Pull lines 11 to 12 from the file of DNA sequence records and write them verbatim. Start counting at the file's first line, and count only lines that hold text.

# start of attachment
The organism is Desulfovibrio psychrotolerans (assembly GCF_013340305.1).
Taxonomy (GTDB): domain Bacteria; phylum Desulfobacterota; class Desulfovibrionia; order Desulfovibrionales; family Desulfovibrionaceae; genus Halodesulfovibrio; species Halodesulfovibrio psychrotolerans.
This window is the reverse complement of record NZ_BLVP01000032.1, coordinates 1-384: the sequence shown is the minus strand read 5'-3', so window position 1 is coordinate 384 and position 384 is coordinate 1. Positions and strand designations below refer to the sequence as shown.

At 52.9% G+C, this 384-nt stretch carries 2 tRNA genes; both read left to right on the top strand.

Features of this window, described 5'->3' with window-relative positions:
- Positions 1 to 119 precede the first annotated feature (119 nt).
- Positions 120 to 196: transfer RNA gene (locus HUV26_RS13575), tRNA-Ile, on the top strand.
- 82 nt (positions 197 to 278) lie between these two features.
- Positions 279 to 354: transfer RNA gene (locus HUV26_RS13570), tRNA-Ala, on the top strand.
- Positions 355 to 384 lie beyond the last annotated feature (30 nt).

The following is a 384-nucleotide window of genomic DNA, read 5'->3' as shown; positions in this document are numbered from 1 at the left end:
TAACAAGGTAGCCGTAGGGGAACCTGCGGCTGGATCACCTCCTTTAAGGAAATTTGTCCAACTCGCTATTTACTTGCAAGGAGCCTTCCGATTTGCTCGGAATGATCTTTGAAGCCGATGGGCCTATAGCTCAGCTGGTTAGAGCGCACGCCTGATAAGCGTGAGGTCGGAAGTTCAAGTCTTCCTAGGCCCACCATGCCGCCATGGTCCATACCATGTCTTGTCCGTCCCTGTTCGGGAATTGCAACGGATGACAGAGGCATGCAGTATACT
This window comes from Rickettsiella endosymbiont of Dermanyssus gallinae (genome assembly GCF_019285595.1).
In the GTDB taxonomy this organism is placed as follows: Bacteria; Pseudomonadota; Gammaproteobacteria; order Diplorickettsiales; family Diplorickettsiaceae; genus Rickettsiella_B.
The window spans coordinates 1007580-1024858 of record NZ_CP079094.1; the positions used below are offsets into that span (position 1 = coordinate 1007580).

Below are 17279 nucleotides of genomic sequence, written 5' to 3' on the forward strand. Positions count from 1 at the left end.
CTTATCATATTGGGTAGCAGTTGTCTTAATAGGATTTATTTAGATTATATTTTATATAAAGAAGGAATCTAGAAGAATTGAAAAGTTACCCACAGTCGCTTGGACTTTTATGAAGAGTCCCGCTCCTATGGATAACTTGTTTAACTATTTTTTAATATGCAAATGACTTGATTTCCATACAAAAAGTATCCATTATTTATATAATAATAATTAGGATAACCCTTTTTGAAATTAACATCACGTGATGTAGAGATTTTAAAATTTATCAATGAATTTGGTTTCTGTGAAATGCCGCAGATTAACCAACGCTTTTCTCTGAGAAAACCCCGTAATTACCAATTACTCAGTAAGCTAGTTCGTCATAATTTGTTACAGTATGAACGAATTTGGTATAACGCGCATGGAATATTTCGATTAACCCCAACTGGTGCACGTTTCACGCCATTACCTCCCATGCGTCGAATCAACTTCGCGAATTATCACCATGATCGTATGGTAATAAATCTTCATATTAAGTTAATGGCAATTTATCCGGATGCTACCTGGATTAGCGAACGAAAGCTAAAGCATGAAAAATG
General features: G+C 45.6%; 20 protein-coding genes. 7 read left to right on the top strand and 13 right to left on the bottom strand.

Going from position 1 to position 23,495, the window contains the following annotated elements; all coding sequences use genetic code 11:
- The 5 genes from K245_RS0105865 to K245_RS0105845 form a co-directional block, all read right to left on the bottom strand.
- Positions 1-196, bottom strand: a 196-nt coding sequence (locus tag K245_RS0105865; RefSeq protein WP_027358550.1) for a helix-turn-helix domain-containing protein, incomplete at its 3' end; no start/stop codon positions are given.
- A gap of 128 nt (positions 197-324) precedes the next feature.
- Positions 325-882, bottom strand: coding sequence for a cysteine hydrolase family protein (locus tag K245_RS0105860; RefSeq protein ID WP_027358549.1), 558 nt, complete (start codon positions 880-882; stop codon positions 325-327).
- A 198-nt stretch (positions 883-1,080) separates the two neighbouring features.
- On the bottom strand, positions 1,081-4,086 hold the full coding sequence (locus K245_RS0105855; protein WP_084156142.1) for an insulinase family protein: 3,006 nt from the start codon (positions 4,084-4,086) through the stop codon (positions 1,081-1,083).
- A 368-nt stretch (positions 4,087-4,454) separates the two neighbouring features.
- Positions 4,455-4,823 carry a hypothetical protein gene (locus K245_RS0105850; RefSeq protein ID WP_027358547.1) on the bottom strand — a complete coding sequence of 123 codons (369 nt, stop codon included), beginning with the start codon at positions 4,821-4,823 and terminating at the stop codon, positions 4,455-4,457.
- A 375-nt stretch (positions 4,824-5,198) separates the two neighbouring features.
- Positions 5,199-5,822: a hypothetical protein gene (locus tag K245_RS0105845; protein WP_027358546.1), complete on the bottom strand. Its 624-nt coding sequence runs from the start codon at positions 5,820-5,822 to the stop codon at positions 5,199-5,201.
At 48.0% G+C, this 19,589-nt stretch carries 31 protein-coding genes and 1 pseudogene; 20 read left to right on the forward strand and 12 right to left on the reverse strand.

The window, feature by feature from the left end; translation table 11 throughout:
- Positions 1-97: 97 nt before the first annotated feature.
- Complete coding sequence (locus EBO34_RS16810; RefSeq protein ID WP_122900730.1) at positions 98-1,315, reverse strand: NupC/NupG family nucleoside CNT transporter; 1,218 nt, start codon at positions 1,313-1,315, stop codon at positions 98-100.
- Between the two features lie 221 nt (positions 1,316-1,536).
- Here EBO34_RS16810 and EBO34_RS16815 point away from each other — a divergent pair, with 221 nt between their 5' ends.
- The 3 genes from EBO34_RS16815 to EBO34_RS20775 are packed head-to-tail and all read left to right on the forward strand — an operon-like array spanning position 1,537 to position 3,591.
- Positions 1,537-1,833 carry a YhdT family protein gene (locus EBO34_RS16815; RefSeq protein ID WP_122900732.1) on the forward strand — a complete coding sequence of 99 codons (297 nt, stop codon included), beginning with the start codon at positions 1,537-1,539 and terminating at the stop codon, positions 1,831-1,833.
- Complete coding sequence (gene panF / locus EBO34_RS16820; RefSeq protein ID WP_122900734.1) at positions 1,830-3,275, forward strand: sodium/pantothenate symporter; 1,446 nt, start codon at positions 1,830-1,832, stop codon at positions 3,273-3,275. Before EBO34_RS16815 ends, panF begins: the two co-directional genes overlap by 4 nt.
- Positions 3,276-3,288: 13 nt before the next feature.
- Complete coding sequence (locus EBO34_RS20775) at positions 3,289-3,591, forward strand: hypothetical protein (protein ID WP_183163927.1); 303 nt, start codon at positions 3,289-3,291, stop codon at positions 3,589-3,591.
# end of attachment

The following is a 384-nucleotide window of genomic DNA, read 5'->3' as shown; positions in this document are numbered from 1 at the left end:
TAACAAGGTAGCCGTAGGGGAACCTGCGGCTGGATCACCTCCTTTAAGGAAATTTGTCCAACTCGCTATTTACTTGCAAGGAGCCTTCCGATTTGCTCGGAATGATCTTTGAAGCCGATGGGCCTATAGCTCAGCTGGTTAGAGCGCACGCCTGATAAGCGTGAGGTCGGAAGTTCAAGTCTTCCTAGGCCCACCATGCCGCCATGGTCCATACCATGTCTTGTCCGTCCCTGTTCGGGAATTGCAACGGATGACAGAGGCATGCAGTATACT